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Here’s How to Eat, Sleep and Explore Sustainably in California

Travellers who think it’s not easy being green haven’t been to the Golden State

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Posted a year agoby Lindsey Steele

California is leading the way with its sustainability efforts thanks to eco-friendly resorts and vineyards, and its growing farm-to-fork culture. The Golden State continues to innovate and grow in the sustainable space. Here are just some of the ways you can have less of an impact on the planet and the environment as a traveller.

 

Sleep Sustainably

Sonoma County has partnered with Kind Traveler, the first socially conscious “Give + Get” hotel booking and education platform, empowering travellers to make a positive community and environmental impact to the destinations they visit. By using their booking platform, you can ensure the places you stay are giving back to the community through sourcing local artisan products for their restaurants and making efforts to eliminate plastic usage. Sonoma County has long been a leader in the way of eco-consciousness, environmental protection, and sustainability, and this is just another way this beautiful part of California is helping out the planet.

 

 

 

Set within 160 acres of forested woodland on the Pacific Coast, Ventana Big Sur is inspired by its majestic setting. Sustainability is a way of life at this luxury coastal retreat, from a property-wide recycling programme for materials and water, to non-toxic and environmentally-friendly cleaning products used throughout the resort. A stay here will allow you to enjoy a sophisticated, eco-friendly experience within a stunning forest overlooking the ocean, or to simply connect with nature whilst glamping in a safari-style canvas tent with a wood-burning fire pit and s’mores kit.

 

 

 

 

 

Eat Sustainably

 

Treasure Island’s Mersea restaurant in San Francisco uses innovative design to ensure guests a completely sustainable experience. The restaurant has sourced 13 local industrial shipping containers for guest seating with dining tables made from old bowling alley lanes. Onsite diners can also buy bracelets made from recycled materials to help support the incredible work 40cean is doing to help remove plastic from our oceans.

 

 

 

Known as America’s farm-to-fork capital, Sacramento is surrounded by 1.5 million acres of farms and ranches that grow more than 160 crops for markets all around the world, including 96% of the country’s tomatoes. The city’s restaurants make the most of this vast and wonderful farmland to create fresh meals out of locally-sourced ingredients with a low carbon footprint. Visitors can join the Local Roots Food Tour to sample some of the finest farm-to-fork menus in town whilst learning about the rich history and architecture of the city, for a true taste of Sacramento.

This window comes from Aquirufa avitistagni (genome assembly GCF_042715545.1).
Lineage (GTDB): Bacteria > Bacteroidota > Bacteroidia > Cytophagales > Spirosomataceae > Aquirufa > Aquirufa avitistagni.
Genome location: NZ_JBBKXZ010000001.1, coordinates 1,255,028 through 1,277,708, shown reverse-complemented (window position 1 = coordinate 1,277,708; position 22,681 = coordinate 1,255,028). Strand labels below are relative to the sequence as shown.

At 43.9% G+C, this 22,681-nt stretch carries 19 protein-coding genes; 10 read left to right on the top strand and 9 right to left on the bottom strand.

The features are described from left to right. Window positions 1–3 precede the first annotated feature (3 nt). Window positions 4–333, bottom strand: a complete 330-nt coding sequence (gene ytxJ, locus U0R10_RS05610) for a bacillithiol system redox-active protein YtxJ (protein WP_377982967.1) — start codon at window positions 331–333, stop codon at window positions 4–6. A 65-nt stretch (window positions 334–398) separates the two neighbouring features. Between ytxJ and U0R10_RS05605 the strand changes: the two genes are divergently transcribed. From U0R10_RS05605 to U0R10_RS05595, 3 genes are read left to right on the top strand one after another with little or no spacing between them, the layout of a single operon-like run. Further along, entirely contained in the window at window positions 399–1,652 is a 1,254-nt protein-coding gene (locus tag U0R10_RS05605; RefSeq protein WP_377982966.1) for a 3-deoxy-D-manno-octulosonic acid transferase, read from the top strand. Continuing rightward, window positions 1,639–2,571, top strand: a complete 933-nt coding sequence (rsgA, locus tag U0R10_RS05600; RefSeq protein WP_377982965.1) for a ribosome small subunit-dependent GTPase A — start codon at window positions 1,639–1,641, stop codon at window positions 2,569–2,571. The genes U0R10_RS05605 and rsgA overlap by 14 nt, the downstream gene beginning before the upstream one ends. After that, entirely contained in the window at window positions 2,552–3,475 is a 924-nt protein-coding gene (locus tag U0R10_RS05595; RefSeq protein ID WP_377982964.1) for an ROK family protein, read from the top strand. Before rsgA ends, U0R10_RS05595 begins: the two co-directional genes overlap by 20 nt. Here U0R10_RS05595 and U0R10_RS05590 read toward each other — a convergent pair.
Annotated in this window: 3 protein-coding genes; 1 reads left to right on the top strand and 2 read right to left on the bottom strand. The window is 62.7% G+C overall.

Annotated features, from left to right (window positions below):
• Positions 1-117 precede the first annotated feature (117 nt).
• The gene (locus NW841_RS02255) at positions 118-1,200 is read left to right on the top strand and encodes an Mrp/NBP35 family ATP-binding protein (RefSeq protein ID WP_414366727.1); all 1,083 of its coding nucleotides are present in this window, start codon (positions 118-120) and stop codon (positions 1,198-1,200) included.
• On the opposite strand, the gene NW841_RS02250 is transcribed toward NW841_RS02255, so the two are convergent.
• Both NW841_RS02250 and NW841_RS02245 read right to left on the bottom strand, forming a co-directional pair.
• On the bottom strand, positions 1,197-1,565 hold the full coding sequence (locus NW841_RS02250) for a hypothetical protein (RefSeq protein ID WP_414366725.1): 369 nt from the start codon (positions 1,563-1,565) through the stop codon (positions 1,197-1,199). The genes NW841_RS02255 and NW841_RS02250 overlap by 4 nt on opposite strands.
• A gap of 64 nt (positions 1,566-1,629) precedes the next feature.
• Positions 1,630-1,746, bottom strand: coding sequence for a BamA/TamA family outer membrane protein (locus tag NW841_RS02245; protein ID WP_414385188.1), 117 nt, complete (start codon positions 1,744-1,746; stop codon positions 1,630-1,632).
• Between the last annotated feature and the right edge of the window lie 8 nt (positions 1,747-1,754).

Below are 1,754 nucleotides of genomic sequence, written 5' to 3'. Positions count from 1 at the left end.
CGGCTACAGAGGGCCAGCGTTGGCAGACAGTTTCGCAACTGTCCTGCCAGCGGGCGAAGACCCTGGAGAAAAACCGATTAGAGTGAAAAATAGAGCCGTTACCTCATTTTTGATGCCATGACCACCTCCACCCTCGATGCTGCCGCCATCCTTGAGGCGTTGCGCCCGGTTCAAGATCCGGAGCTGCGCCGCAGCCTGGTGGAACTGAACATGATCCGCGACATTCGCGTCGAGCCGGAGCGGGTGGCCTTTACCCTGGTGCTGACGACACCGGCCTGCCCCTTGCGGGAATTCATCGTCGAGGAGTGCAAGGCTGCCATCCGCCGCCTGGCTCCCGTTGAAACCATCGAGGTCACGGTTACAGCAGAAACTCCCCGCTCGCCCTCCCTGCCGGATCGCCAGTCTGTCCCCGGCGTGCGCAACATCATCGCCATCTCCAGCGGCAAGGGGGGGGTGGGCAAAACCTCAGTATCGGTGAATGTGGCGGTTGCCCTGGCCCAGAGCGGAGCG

Play Sustainable

 

Want to do your part for the oceans? In Huntington Beach you can board a Duffy electric boat, kayak or paddle board and help clean up the harbour. Every Sunday at 8:45 a.m., Help Your Harbor welcomes visitors to remove rubbish to protect the health and sustainability of the local environment (using zero emissions!). Visitors can learn first-hand about the need for improved biodegradability, packaging reduction and the impact this is currently having on marine life. This novel way of cleaning up the ocean is fun for everyone and aims to inspire others to join in and do the same.

 

 

 

You’ve probably seen countless images of the iconic Ferris wheel on Santa Monica Pier, but did you know it’s the world’s only solar-powered Ferris wheel? As you soar high above the city and the Pacific Ocean, you can enjoy the incredible view and be happy knowing that you’re not having an impact on the planet.

 

 

 

 

 

Drink Sustainable

 

California boasts the world’s largest sustainable winegrowing programme, with many winery tours using Teslas to transport guests around the vineyards. The sustainable practices California vineyards are adopting not only ensure the health of the land, but also help vintners produce high-quality wines.

 

In 2014, Sonoma County Winegrowers announced it would become the country’s first 100% certified sustainable wine region by 2019. This sustainability programme helps to preserve agriculture and multi-generational family farms (85% of Sonoma County’s vineyards are family-owned and operated) dependent on a healthy environment to grow the best grapes that make their world-famous wines. So when you’re sipping on a delicious glass of the good stuff, you can rest assured it has all been produced in an environmentally-friendly way.

 

 

 

If you prefer cocktails to wine, then head to The Treasury in San Francisco’s Financial District. With a no waste philosophy, bartender Ryan Hall takes his eco-responsibility very seriously and creates cocktails with a conscience. By reusing and whipping up ‘aquafaba,’ the water or juice-like substance found in a can of chickpeas, he can make a superb egg white replacement, which is perfect for those late night whiskey sours.

 

 

 

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